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The Big Idea


What the Research Shows

Even though young girls and boys sit side by side in science and engineering classes all across the country, girls are much less likely to choose careers in science and engineering (S&E) than boys. While the number of women in STEM fields has increased tremendously over the past half-century, it still is not keeping pace with the rising demand for skilled workers in these areas. In order to prepare our girls for the 21st century workforce, it is crucial to reverse the trend of declining women in STEM careers.

To do this we need to recognize that girls and boys do not display a significant difference in their abilities in math and science. The cause for the gender gap in STEM achievement is social and environmental (Hill et al., 2010). Where gender differences consistently appear is in boys’ and girls’ interest and confidence in STEM subjects, starting at a very young age. For girls, this can be linked to a negative self-perception (Halpern et al., 2007). In grades 4, 8, and 12, females were less likely than their male counterparts to agree with the statements, “I am good at math” and “I am good at science” (National Science Foundation, 2003). And as early as elementary school, children are aware of these stereotypes and may express stereotypical ideas about who is suitable for certain S&E activities (Ambady, Shih, Kim, & Pittinsky, 2001). Ultimately, these viewpoints matter. If students do not believe they are capable, they are unlikely to succeed.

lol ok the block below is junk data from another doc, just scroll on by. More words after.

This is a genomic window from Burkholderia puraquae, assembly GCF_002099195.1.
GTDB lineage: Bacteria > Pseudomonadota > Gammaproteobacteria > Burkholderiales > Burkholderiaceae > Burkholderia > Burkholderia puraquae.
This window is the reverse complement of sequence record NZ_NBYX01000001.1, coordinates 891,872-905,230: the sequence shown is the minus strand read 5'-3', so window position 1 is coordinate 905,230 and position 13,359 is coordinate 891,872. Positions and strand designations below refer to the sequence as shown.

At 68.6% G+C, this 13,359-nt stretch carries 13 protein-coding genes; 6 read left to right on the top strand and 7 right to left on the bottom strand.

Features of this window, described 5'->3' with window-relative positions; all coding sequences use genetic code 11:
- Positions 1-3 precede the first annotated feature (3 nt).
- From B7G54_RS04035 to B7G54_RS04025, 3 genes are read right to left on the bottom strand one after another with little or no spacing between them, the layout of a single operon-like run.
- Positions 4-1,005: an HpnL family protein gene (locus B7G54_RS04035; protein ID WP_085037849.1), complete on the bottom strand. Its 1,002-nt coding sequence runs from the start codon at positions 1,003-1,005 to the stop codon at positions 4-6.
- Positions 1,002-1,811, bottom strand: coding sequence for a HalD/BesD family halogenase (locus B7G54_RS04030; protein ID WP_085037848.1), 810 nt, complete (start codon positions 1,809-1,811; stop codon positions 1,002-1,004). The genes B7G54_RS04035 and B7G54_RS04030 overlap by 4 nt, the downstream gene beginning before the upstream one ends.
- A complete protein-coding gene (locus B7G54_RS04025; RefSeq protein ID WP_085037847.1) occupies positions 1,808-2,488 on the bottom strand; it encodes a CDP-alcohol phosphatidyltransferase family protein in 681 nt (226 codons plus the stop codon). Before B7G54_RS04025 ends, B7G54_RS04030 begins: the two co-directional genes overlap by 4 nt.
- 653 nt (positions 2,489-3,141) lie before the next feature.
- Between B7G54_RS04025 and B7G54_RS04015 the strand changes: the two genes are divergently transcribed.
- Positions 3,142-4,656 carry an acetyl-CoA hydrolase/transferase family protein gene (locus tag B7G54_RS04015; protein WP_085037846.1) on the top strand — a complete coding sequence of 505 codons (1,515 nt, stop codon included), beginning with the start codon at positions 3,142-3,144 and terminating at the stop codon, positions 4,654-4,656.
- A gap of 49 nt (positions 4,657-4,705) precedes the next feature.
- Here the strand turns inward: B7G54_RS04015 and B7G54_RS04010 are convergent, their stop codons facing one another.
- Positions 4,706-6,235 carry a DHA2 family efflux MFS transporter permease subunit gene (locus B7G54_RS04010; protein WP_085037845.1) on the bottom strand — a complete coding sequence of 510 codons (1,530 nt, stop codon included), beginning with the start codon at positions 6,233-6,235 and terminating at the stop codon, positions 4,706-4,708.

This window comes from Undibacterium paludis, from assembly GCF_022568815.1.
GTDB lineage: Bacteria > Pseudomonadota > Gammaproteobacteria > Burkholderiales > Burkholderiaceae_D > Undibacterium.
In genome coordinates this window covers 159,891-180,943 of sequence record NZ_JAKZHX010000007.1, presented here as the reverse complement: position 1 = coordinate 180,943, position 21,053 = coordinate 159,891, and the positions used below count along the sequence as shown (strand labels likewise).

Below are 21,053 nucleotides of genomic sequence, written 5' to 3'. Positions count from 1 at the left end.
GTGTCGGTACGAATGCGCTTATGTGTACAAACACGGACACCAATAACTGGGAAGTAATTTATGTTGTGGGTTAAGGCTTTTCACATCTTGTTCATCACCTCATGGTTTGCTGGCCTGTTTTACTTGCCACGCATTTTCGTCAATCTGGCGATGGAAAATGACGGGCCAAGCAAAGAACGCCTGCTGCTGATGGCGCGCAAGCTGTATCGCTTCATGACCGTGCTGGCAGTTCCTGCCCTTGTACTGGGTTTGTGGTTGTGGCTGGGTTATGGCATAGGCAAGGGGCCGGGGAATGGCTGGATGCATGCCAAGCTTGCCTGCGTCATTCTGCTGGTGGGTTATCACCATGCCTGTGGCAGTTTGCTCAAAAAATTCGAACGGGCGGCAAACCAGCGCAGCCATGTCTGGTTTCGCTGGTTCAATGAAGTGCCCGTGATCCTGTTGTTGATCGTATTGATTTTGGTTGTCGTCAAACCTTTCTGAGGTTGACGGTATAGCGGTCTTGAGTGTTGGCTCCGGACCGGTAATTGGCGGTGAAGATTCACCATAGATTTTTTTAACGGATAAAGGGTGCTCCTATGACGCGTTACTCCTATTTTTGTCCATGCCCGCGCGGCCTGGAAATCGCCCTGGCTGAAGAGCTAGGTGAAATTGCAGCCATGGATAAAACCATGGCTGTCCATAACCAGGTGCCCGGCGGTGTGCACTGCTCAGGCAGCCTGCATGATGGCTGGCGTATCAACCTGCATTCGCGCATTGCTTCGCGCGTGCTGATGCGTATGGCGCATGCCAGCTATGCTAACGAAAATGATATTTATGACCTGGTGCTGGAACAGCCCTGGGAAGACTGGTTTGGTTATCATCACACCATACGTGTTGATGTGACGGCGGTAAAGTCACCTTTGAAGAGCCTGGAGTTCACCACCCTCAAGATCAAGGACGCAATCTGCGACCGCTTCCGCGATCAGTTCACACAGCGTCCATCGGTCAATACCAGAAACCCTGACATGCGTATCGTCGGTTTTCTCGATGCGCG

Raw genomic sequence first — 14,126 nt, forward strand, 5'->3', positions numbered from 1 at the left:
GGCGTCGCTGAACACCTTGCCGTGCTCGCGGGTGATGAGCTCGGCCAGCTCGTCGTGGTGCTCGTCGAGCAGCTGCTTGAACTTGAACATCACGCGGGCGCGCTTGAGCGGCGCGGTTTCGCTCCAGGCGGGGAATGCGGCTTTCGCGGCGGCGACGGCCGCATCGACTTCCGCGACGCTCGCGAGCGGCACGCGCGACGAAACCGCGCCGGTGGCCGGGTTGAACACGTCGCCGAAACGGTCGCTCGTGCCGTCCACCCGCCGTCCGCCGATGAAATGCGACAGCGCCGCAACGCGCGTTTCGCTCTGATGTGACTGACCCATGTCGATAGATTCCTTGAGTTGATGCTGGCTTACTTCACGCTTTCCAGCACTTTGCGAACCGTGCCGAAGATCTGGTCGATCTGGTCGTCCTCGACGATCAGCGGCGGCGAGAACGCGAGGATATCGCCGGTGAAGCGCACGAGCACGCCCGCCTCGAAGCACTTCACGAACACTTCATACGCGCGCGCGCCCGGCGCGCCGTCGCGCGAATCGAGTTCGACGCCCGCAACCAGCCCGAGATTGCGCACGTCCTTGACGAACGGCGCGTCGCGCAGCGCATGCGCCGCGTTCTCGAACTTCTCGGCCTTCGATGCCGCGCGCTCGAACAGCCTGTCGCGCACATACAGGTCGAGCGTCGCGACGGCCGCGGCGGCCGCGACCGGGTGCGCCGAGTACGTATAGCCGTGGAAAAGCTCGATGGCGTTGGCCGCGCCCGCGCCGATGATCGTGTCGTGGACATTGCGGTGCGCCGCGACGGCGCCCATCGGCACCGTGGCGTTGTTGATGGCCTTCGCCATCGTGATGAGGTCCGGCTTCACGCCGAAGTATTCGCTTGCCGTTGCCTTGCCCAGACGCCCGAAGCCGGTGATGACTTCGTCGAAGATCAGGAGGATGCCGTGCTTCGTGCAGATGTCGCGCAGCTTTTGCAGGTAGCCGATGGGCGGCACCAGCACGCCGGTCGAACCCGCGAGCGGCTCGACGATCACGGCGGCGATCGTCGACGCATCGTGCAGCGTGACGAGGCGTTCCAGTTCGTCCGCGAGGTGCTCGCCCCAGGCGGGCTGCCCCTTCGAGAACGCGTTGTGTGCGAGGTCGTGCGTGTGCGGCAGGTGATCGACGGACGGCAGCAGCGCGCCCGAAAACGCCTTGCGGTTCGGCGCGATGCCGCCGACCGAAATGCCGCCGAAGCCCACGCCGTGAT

This is where SciGirls can help. It is important to spark and strengthen girls’ interest and confidence in STEM subjects before high school, when academic choices will either open or close doors to postsecondary STEM studies and careers (Halpern et al., 2007). The SciGirls videos, combined with our gender-sensitive, inquiry-based activities and a community- focused website, can foster girls’ interest in STEM and shape their attitudes toward these fields. At the same time, SciGirls resources can advance gender sensitivity among educators. With this awareness, educators can recognize and avoid the unconscious behaviors that often contribute to STEM-focused climates that are unfavorable for girls.

Meeting the Challenge

We know that eliminating the gender gap is challenging work, convincing administrators, parents, or fellow staff of the importance of this mission. For help beyond the research outlined here, please see our suggested readings on page 18. Your efforts will not only help girls, but will improve the general climate in your educational setting and level the playing field for all learners.

For more information on the importance of STEM encouragement and for tips on how you can help, please see our tips for encouraging girls in STEM.


Produced by: Funding is provided by:
TPT Logo   National Science Foundation logo L'Oreal For Girls in Science Northrup Grumman Foundation logo

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